44. In 2010-11, “Swabhimaan” campaign was launched to extend banking facilities through Business Correspondents to habitations having population in excess of 2000. I am happy to announce that out of 73,000 identified habitations that were to be covered by March, 2012, about 70,000 habitations have been provided with banking facilities. With this, over 2.55 crore beneficiary accounts would have been operationalised. The remaining habitations are likely to be covered by March 31, 2012. As a next step, Ultra Small Branches are being set up at these habitations, where the Business Correspondents would deal with cash transactions.
45. In 2012-13, I propose to extend the “Swabhimaan” campaign to habitations with population of more than 1000 in North Eastern and hilly States and to other habitations which have crossed population of 2,000 as per Census 2011.
Regional Rural Banks
46. Regional Rural Banks (RRBs) have played a crucial role in meeting the credit needs of rural areas. I am happy to inform that of the 82 RRBs in India, 81 have successfully migrated to Core Banking Solutions (CBS) and have also joined the National Electronic Fund Transfer system.
47. The Government had initiated the process of capitalisation of 40 financially weak RRBs, which has been completed in respect of 12 RRBs by the end of February, 2012. I propose to extend the scheme of capitalisation of weak RRBs by another 2 years to enable all the States to contribute their share.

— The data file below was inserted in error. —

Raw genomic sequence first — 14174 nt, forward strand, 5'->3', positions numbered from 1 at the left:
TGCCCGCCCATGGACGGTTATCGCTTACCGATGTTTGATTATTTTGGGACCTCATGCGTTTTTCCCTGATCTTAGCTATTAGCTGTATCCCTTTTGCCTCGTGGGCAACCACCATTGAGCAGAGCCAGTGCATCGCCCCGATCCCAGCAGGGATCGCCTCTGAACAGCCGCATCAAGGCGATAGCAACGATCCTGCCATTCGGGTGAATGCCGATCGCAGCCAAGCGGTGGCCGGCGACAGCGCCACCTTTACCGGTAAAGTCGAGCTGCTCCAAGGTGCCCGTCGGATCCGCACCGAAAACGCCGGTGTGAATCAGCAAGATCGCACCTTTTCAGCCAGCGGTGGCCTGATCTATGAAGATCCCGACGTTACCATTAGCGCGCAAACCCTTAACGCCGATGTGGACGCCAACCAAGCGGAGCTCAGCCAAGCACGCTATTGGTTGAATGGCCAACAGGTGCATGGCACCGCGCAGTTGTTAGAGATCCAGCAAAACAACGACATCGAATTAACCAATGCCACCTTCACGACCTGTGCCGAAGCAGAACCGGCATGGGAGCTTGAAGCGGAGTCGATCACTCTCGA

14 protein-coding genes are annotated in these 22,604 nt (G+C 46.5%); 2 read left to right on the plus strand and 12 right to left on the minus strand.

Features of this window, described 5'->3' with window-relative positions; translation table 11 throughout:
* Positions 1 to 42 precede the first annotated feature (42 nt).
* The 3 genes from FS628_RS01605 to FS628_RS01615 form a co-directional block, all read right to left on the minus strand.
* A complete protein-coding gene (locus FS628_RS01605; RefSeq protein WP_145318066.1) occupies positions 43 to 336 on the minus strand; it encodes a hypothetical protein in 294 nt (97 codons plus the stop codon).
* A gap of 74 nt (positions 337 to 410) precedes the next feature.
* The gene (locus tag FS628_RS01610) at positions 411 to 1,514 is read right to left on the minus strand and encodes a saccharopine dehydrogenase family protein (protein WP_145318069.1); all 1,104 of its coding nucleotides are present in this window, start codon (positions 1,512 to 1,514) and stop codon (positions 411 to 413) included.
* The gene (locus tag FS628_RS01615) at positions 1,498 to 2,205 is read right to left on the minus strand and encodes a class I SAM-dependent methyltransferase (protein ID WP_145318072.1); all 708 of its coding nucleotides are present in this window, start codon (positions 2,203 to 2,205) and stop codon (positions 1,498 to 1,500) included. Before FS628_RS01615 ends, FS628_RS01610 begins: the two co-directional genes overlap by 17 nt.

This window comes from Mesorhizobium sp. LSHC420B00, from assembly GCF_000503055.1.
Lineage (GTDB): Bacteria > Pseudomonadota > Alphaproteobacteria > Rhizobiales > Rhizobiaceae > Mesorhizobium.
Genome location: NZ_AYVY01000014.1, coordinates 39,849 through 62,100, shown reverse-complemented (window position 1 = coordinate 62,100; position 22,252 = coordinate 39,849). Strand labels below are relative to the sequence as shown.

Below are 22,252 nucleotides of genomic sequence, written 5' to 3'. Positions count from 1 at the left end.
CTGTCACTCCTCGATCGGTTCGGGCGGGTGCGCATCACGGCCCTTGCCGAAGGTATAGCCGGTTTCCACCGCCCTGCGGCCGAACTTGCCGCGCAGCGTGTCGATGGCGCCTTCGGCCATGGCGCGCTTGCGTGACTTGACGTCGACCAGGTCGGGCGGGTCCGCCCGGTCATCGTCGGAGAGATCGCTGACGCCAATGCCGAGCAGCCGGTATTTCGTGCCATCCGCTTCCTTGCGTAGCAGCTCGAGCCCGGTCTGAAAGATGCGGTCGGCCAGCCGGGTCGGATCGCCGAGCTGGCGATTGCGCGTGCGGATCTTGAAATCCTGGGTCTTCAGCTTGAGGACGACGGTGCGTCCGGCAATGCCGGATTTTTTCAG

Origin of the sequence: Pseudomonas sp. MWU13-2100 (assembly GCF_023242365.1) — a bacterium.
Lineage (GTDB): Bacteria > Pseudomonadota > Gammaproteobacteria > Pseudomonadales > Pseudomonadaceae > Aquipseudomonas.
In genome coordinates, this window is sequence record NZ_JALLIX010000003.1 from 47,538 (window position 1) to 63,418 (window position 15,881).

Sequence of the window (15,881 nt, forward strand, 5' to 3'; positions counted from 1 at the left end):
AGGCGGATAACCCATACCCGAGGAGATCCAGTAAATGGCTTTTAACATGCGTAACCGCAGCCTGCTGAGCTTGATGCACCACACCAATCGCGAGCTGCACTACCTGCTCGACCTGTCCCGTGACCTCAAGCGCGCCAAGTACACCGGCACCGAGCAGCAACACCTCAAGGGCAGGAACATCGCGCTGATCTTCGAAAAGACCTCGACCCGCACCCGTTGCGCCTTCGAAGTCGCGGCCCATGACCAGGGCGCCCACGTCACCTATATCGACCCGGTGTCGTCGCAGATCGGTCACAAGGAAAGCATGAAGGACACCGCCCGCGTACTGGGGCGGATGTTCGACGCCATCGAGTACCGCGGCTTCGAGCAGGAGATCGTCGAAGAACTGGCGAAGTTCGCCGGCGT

III. Infrastructure and Industrial Development
Let me now turn to infrastructure and industrial development.
48. Lack of adequate infrastructure is a major constraint on our growth. The strategy we have followed so far is to increase investment in infrastructure through a combination of public investment and public private partnerships (PPP). During the Twelfth Plan period, infrastructure investment will go up to ` 50 lakh crore. About half of this is expected to come from private sector.
49. Viability Gap Funding (VGF) under the Scheme for Support to PPP in infrastructure is an important instrument in attracting private investment into the sector. This year it has been decided to make irrigation (including dams, channels and embankments), terminal markets, common infrastructure in agriculture markets, soil testing laboratories and capital investment in fertiliser sector eligible for VGF under this scheme. Oil and Gas/LNG storage facilities and oil and gas pipelines, fixed network for telecommunication and telecommunication towers will also be made eligible sectors for VGF.
50. The Government has approved guidelines for establishing joint venture companies by defence Public Sector Undertakings in PPP mode. This will serve the dual purpose of achieving substantive self-reliance in the defence sector and production of state-of-the-art defence goods.